* them into motor control. Channel zero (connected to the PD0 input)
* handles forward and reverse, and channel one (connected to the
* PC5 input) handles turning.
*
*/
#include <avr/io.h>
#include <avr/interrupt.h>
#include <pololu/3pi.h>

/**
*
* Standard RC receivers output high pulses between 0.5 ms and 2.5 ms with a neutral
* widths, change these constants below.
*
* The units of these constants is ticks of Timer1 which is set to tick every 3.2
* microseconds.
*
*/
const int minPulseTime     = 156;  // 0.5 ms
const int neutralPulseTime = 469;  // 1.5 ms
const int maxPulseTime     = 782;  // 2.5ms
const int maxLowPulseTime  = 3000; // 9.6ms

struct ChannelStruct
{
volatile unsigned int prevTime;
volatile unsigned int lowDur;
volatile unsigned int highDur;
volatile unsigned char newPulse;

unsigned int pulse;
unsigned char error;
};

struct ChannelStruct ch[2];

/*
* Pin Change interrupts
* PCI0 triggers on PCINT7..0
* PCI1 triggers on PCINT14..8
* PCI2 triggers on PCINT23..16
* PCMSK2, PCMSK1, PCMSK0 registers control which pins contribute.
*
* The following table is useful:
*
* AVR pin    PCINT #            PCI #
* ---------  -----------------  -----
* PB0 - PB5  PCINT0 - PCINT5    PCI0
* PC0 - PC5  PCINT8 - PCINT13   PCI1
* PD0 - PD7  PCINT16 - PCINT23  PCI2
*
*/

// This interrupt service routine is for the channel connected to PD0
ISR(PCINT2_vect)
{
// Save a snapshot of PIND at the current time
unsigned char pind = PIND;
unsigned int time = TCNT1;

if (pind & (1 << PORTD0))
{
// PD0 has changed to high so record the low pulse's duration
ch[0].lowDur = time - ch[0].prevTime;
}
else
{
// PD0 has changed to low so record the high pulse's duration
ch[0].highDur = time - ch[0].prevTime;
ch[0].newPulse = 1; // The high pulse just finished so we can process it now
}
ch[0].prevTime = time;
}

// This interrupt service routine is for the channel connected to PC5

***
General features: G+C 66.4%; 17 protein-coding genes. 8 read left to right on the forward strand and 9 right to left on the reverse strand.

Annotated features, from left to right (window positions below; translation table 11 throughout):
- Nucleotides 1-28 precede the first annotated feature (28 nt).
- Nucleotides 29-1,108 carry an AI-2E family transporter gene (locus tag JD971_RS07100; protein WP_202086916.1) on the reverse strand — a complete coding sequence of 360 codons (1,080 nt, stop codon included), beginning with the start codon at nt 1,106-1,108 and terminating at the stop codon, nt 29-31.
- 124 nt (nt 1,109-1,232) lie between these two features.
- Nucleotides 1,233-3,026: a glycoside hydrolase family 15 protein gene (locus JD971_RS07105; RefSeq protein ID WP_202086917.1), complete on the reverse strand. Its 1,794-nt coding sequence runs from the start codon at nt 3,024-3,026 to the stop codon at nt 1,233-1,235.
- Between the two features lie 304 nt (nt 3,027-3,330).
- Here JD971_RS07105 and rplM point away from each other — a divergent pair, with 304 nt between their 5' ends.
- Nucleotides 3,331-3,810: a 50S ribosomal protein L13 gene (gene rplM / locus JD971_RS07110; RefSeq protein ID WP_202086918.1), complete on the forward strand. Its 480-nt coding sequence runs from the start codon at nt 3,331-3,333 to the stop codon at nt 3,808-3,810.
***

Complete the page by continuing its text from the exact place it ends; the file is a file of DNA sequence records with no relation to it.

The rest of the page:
ISR(PCINT1_vect)
{
// Save a snapshot of PINC at the current time
unsigned char pinc = PINC;
unsigned int time = TCNT1;

if (pinc & (1 << PORTC5))
{
// PC5 has changed to high so record the low pulse's duration
ch[1].lowDur = time - ch[1].prevTime;
}
else
{
// PC5 has changed to low so record the high pulse's duration
ch[1].highDur = time - ch[1].prevTime;
ch[1].newPulse = 1; // The high pulse just finished so we can process it now
}
ch[1].prevTime = time;
}

/**
* updateChannels ensures the recevied signals are valid, and if they are valid
* it stores the most recent high pulse for each channel.
*/
void updateChannels()
{
unsigned char i;

for (i = 0; i < 2; i++)
{
cli(); // Disable interrupts
if (TCNT1 - ch[i].prevTime > 35000)
{
// The pulse is too long (longer than 112 ms); register an error
// before it causes possible problems.
ch[i].error = 5; // wait for 5 good pulses before trusting the signal

}
sei(); // Enable interrupts

if (ch[i].newPulse)
{
cli(); // Disable interrupts while reading highDur and lowDur
ch[i].newPulse = 0;
unsigned int highDuration = ch[i].highDur;
unsigned int lowDuration = ch[i].lowDur;
sei(); // Enable interrupts

ch[i].pulse = 0;

if (lowDuration < maxLowPulseTime ||
highDuration < minPulseTime ||
highDuration > maxPulseTime)
{
// The low pulse was too short or the high pulse was too long or too short
ch[i].error = 5; // Wait for 5 good pulses before trusting the signal
}
else
{
// Wait for error number of good pulses
if (ch[i].error)
ch[i].error--;
else
{
// Save the duration of the high pulse for use in the channel mixing
// calculation below
ch[i].pulse = highDuration;
}
}
}
}
}

int main()
{
ch[0].error = 5; // Wait for 5 good pulses before trusting the signal
ch[1].error = 5;

DDRD &= ~(1 << PORTD0);	// Set pin PD0 as an input
PORTD |= 1 << PORTD0;	// Enable pull-up on pin PD0 so that it isn't floating
DDRC &= ~(1 << PORTC5); // Set pin PC5 as an input
PORTC |= 1 << PORTC5;	// Enable pull-up on pin PC5 so that it isn't floating
delay_ms(1);			// Give the pull-up voltage time to rise

PCMSK1 = (1 << PORTC5);	// Set pin-change interrupt mask for pin PC5
PCMSK2 = (1 << PORTD0);	// Set pin-change interrupt mask for pin PD0
PCIFR = 0xFF;			// Clear all pin-change interrupt flags
PCICR = 0x06;			// Enable pin-change interrupt for masked pins of PORTD
//  and PORTC; disable pin-change interrupts for PORTB
sei();					// Interrupts are off by default so enable them

TCCR1B = 0x03;	// Timer 1 ticks at 20MHz/64 = 312.5kHz (1 tick per 3.2us)

while (1) // Loop forever
{
updateChannels();

// Every 100 ms display the pulse timings on the LCD
// this is good for debugging your RC 3pi but not necessary if